producer] or was that a separate process?
Bui: It was separate, but again, once I was on that road and Michelle
knew that Bingham was interested she made a call to [him]. Everyone
trusts her opinion because she’s not a producer, she’s not an agent. She
always comes from the right place.
I met Harvey through Open City Films and October Films. And when the
time came to cast the role of the sole American in my script, they asked
me to make a list of people. At the top of the list was Harvey Keitel.
They went, “oh, wow, we already have a relationship with Harvey.” A
meeting was set up. It lasted maybe five minutes. I was intimidated
the whole time. All I could see was the “Bad Lieutenant” in front of
me, and he said “I don’t want to get your hopes up. I’ll be quite
honest with you. I’m 99.99 percent sure I can’t do your film. I’m
booked through the entire year. But I’ll tell you what. I’ll read the
script because I base all of my decisions on the screenplay.” And I
left. I tell you it was five minutes long and at the time I thought
yeah I’m sure he’s going to read it in a week; I’m sure he says that to
On the 7th day, he called me up and said he read my screenplay and was
very moved by it and that it could be an important film. And that he
wanted to be a part of it.
iW: Did his involvement have a big impact on the film?
Bui: He really championed the film. A couple of times he would call to
make sure nobody was messing with the film. He would always say “I’m
making the director’s film, I want to make sure your vision is intact,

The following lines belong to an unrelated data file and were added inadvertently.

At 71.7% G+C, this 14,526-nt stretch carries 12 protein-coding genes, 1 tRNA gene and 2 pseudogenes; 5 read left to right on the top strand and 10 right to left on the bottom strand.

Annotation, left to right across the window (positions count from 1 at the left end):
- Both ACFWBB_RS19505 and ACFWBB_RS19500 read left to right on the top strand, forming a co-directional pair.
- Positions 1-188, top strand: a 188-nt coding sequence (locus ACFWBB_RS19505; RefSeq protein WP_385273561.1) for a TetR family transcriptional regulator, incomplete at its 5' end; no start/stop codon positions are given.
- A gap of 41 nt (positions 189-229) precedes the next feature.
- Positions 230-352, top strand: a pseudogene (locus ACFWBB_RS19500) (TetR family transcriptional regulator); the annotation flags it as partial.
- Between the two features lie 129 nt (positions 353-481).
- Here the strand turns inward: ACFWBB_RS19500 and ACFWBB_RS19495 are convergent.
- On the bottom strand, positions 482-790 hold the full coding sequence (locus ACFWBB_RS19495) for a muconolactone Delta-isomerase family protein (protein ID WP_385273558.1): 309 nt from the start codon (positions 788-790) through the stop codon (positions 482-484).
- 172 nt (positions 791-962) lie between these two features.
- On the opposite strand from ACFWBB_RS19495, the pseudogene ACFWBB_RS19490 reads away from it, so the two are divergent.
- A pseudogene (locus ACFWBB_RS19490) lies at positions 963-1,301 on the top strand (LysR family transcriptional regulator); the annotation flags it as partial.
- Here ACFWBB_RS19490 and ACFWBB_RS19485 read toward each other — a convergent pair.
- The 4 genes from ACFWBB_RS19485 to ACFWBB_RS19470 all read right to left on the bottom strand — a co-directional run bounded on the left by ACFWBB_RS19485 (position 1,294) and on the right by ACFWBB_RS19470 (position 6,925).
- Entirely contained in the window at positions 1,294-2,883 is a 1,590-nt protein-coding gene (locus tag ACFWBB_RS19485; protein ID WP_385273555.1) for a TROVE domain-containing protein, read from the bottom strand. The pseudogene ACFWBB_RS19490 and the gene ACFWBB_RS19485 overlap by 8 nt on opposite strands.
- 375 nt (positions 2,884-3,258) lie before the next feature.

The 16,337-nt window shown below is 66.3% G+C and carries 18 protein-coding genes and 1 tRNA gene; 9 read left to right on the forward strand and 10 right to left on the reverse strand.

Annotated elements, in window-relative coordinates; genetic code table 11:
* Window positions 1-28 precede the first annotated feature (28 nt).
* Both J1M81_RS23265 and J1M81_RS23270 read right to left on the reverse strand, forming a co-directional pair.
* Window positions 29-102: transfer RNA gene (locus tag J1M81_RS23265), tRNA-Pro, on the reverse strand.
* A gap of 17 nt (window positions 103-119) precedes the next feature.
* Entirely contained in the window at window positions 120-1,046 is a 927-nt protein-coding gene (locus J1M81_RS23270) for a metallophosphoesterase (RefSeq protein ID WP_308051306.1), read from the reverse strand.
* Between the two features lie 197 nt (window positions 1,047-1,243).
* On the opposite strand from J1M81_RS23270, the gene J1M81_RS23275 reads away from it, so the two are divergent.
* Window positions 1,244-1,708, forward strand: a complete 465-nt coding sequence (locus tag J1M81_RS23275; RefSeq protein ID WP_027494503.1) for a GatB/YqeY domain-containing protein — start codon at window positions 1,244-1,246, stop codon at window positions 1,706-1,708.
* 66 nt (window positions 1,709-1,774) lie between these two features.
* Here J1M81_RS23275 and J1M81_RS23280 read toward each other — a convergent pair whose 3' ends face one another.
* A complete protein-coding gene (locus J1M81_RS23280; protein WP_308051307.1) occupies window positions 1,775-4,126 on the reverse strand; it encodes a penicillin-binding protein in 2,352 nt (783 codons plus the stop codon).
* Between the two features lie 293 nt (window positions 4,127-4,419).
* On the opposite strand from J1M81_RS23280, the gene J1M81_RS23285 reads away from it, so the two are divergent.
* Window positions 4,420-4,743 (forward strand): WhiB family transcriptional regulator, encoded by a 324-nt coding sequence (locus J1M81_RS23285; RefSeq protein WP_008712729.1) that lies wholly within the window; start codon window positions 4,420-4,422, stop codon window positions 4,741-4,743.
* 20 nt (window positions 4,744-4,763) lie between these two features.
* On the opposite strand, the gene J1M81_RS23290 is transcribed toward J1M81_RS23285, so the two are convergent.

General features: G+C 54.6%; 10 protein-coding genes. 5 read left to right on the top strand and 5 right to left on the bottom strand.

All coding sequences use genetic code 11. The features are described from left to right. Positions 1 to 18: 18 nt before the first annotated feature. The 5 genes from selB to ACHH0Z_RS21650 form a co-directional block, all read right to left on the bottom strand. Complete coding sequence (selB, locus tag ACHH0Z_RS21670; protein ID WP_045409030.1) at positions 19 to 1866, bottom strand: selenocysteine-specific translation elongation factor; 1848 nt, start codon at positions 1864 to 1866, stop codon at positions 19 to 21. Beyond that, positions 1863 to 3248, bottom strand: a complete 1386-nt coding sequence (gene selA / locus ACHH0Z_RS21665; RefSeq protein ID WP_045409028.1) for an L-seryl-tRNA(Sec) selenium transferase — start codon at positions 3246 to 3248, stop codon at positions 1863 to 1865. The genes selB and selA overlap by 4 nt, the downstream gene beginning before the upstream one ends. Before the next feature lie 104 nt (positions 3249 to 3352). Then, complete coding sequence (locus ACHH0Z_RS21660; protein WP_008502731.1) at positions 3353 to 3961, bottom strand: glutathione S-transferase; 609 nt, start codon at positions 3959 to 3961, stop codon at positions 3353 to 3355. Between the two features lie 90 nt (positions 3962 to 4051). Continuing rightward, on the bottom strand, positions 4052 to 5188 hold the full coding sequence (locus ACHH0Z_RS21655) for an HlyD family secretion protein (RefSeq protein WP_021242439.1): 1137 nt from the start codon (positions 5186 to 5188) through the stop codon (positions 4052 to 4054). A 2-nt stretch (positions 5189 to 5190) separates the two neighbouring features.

right or wrong.” I always felt like I had someone very strong on my
iW: Once you were shooting in Vietnam, how did just being there affect
Bui: Rediscovering my past and ultimately discovering who I am, changed
me not only in terms of my heritage, but it changed me in terms of what
I had become as a filmmaker. The years I was going back there coincided
with a time of discovery for me on an artistic level as well. I was in
film school, learning about which filmmakers excited me. First the
European filmmakers and later the Asian filmmakers. All this was
happening at the time I’m going back [to Vietnam]. It was this moment
of artistic discovery and this part of me going through a very personal
discovery. It was then that I realized the kind of filmmaker I wanted to
iW: Was there any real stumbling blocks with shooting in Vietnam?
Bui: Obviously it was very tough to shoot there. Films had been shut
down before and after ours. We were the first production ever to be
bonded there. Issues like that were obviously tough. I don’t think its
any tougher there than anywhere else, though. There were things that
friends of mine were facing in small towns in America that I never had